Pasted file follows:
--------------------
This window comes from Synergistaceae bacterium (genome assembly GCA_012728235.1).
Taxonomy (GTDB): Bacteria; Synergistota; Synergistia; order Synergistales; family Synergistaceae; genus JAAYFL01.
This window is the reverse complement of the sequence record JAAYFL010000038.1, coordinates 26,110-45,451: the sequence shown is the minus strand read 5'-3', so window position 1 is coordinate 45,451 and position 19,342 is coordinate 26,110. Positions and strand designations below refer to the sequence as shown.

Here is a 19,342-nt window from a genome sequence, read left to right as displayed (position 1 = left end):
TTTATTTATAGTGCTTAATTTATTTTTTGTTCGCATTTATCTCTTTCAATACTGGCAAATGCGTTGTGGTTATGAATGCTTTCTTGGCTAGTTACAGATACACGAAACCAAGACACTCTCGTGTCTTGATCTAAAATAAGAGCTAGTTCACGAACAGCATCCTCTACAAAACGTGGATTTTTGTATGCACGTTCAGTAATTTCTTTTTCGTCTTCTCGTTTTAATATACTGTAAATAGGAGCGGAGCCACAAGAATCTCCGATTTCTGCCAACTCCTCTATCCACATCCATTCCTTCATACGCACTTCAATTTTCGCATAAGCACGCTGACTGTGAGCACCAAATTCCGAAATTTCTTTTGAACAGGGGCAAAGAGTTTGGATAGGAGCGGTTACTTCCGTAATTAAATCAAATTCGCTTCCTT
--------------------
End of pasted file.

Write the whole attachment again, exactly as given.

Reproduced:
This window comes from Synergistaceae bacterium (genome assembly GCA_012728235.1).
Taxonomy (GTDB): Bacteria; Synergistota; Synergistia; order Synergistales; family Synergistaceae; genus JAAYFL01.
This window is the reverse complement of the sequence record JAAYFL010000038.1, coordinates 26,110-45,451: the sequence shown is the minus strand read 5'-3', so window position 1 is coordinate 45,451 and position 19,342 is coordinate 26,110. Positions and strand designations below refer to the sequence as shown.

Here is a 19,342-nt window from a genome sequence, read left to right as displayed (position 1 = left end):
TTTATTTATAGTGCTTAATTTATTTTTTGTTCGCATTTATCTCTTTCAATACTGGCAAATGCGTTGTGGTTATGAATGCTTTCTTGGCTAGTTACAGATACACGAAACCAAGACACTCTCGTGTCTTGATCTAAAATAAGAGCTAGTTCACGAACAGCATCCTCTACAAAACGTGGATTTTTGTATGCACGTTCAGTAATTTCTTTTTCGTCTTCTCGTTTTAATATACTGTAAATAGGAGCGGAGCCACAAGAATCTCCGATTTCTGCCAACTCCTCTATCCACATCCATTCCTTCATACGCACTTCAATTTTCGCATAAGCACGCTGACTGTGAGCACCAAATTCCGAAATTTCTTTTGAACAGGGGCAAAGAGTTTGGATAGGAGCGGTTACTTCCGTAATTAAATCAAATTCGCTTCCTT